October 08, 2009
Windows 7 - Review by Walt Mossberg
According to Mossberg Microsoft's New Operating System Is Good Enough to Erase Bad Memory of Vista.
A Windows to Help You Forget
In just two weeks, on Oct. 22, Microsoft's long operating-system nightmare will be over. The company will release Windows 7, a faster and much better operating system than the little-loved Windows Vista, which did a lot to harm both the company's reputation, and the productivity and blood pressure of its users. PC makers will rush to flood physical and online stores with new computers pre-loaded with Windows 7, and to offer the software to Vista owners who wish to upgrade.
With Windows 7, PC users will at last have a strong, modern successor to the sturdy and familiar, but aged, Windows XP, which is still the most popular version of Windows, despite having come out in 2001. In the high-tech world, an eight-year-old operating system is the equivalent of a 20-year-old car. While XP works well for many people, it is relatively weak in areas such as security, networking and other features more important today than when XP was designed around 1999.
After using pre-release versions of Windows 7 for nine months, and intensively testing the final version for the past month on many different machines, I believe it is the best version of Windows Microsoft has produced. It's a boost to productivity and a pleasure to use. Despite a few drawbacks, I can heartily recommend Windows 7 to mainstream consumers.
Like the new Snow Leopard operating system released in August by Microsoft's archrival, Apple, Windows 7 is much more of an evolutionary than a revolutionary product. Its main goal was to fix the flaws in Vista and to finally give Microsoft customers a reason to move up from XP. But Windows 7 is packed with features and tweaks that make using your computer an easier and more satisfying experience.
Windows 7 introduces real advances in organizing your programs and files, arranging your taskbar and desktop, and quickly viewing and launching the page or document you want, when you want it. It also has cool built-in touch-screen features.
It removes a lot of clutter. And it mostly banishes Vista's main flaws—sluggishness; incompatibility with third-party software and hardware; heavy hardware requirements; and constant, annoying security warnings.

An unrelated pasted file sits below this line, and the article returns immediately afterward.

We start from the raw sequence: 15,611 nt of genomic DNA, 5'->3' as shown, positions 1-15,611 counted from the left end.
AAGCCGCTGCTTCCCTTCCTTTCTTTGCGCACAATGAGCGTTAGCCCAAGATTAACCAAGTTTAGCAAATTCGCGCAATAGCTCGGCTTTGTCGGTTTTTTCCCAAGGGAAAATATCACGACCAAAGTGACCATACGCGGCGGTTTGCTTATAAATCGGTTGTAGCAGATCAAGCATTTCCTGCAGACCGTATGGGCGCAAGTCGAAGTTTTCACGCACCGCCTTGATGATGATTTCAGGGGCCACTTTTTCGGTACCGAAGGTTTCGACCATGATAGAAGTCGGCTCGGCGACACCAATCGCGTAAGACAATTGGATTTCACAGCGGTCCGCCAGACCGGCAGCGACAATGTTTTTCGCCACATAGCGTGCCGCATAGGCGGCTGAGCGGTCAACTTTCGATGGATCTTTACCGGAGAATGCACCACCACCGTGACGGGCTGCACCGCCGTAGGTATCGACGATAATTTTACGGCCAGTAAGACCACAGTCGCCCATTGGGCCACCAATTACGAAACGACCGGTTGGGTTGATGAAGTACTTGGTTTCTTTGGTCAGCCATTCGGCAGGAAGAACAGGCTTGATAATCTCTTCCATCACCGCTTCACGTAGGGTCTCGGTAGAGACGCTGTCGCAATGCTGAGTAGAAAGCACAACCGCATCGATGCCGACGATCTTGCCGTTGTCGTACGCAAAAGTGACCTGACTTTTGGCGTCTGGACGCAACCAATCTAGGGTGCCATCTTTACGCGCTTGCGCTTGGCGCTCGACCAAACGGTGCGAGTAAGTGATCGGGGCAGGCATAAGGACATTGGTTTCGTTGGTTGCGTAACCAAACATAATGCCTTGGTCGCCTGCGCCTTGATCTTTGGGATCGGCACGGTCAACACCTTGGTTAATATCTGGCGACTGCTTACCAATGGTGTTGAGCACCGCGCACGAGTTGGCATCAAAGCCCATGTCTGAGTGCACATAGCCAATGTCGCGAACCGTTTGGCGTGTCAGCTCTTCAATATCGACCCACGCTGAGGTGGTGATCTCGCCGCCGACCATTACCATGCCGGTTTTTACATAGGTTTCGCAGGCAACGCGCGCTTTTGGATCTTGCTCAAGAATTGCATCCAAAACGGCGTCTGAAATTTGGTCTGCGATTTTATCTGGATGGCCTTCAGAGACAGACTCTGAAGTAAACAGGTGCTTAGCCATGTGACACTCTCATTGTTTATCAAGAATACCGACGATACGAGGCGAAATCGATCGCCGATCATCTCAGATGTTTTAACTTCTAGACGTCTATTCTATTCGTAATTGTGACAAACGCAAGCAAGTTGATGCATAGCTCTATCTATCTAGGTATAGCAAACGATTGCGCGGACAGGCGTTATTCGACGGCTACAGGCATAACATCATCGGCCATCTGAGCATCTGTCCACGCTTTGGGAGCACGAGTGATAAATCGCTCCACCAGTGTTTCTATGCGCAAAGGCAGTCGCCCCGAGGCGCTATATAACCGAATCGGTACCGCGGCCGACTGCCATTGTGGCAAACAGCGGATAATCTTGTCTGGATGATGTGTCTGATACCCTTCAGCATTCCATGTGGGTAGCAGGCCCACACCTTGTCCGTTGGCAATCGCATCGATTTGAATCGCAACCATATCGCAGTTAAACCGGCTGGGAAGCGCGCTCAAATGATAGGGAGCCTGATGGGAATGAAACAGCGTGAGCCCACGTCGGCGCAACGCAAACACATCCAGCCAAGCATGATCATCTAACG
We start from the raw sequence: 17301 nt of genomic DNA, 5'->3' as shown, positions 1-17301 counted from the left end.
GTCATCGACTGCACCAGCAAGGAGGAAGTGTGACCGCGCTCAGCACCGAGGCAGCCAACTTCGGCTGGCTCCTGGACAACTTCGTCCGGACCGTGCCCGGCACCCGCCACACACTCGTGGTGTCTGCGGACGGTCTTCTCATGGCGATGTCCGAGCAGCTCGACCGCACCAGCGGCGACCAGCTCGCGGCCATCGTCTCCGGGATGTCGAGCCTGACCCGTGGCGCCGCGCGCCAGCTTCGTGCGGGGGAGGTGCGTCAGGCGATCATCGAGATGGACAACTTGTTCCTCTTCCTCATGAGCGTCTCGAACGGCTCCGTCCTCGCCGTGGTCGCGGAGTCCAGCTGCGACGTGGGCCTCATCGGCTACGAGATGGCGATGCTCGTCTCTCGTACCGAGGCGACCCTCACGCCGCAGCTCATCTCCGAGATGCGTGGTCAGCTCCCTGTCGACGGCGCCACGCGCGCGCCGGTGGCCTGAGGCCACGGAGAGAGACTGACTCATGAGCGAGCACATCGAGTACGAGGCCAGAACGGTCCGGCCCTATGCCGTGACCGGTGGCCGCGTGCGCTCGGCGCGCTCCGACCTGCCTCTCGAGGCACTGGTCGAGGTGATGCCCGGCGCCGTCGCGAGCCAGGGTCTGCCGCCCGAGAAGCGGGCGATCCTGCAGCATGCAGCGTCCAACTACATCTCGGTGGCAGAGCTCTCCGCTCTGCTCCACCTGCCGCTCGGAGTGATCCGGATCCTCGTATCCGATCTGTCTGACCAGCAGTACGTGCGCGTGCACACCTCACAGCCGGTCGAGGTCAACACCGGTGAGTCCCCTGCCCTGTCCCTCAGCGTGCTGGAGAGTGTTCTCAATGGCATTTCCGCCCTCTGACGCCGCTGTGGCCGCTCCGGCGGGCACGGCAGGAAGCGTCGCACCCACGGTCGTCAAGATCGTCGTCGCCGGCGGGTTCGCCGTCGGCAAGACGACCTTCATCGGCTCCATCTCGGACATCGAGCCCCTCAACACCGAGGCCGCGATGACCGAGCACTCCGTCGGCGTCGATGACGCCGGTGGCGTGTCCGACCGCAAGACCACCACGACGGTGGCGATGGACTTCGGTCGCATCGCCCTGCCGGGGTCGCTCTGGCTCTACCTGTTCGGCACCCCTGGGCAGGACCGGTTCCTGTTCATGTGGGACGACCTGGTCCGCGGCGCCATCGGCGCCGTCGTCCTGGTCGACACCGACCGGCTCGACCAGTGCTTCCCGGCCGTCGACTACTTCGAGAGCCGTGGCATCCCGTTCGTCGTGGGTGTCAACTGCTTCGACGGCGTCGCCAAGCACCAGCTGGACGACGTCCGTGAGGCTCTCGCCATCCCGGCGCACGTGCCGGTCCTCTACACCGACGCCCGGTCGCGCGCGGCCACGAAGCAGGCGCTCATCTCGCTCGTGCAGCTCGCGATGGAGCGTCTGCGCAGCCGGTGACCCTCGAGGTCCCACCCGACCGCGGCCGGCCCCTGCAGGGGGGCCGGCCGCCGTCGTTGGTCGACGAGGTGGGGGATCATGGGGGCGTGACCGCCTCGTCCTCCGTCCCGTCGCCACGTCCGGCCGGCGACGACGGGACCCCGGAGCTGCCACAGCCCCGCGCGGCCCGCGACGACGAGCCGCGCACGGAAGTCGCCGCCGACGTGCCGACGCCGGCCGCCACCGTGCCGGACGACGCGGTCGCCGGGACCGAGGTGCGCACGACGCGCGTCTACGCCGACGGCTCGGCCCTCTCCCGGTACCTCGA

I tested Windows 7 on 11 different computers, ranging from tiny netbooks to standard laptops to a couple of big desktops. These included machines from Lenovo, Hewlett-Packard, Dell, Acer, Asus, Toshiba and Sony. I even successfully ran it on an Apple Macintosh laptop. On some of these machines, Windows 7 was pre-loaded. On others, I had to upgrade from an earlier version of Windows.
In most cases, the installation took 45 minutes or less, and the new operating system worked snappily and well. But, I did encounter some drawbacks and problems. On a couple of these machines, glacial start-up and reboot times reminded me of Vista. And, on a couple of others, after upgrading, key features like the display or touchpad didn't work properly. Also, Windows 7 still requires add-on security software that has to be frequently updated. It's tedious and painful to upgrade an existing computer from XP to 7, and the variety of editions in which Windows 7 is offered is confusing.
Finally, Microsoft has stripped Windows 7 of familiar built-in applications, such as email, photo organizing, address book, calendar and video-editing programs. These can be downloaded free of charge, but they no longer come with the operating system, though some PC makers may choose to pre-load them.
In recent years, I, like many other reviewers, have argued that Apple's Mac OS X operating system is much better than Windows. That's no longer true. I still give the Mac OS a slight edge because it has a much easier and cheaper upgrade path; more built-in software programs; and far less vulnerability to viruses and other malicious software, which are overwhelmingly built to run on Windows.Posted by staff at October 8, 2009 10:45 AM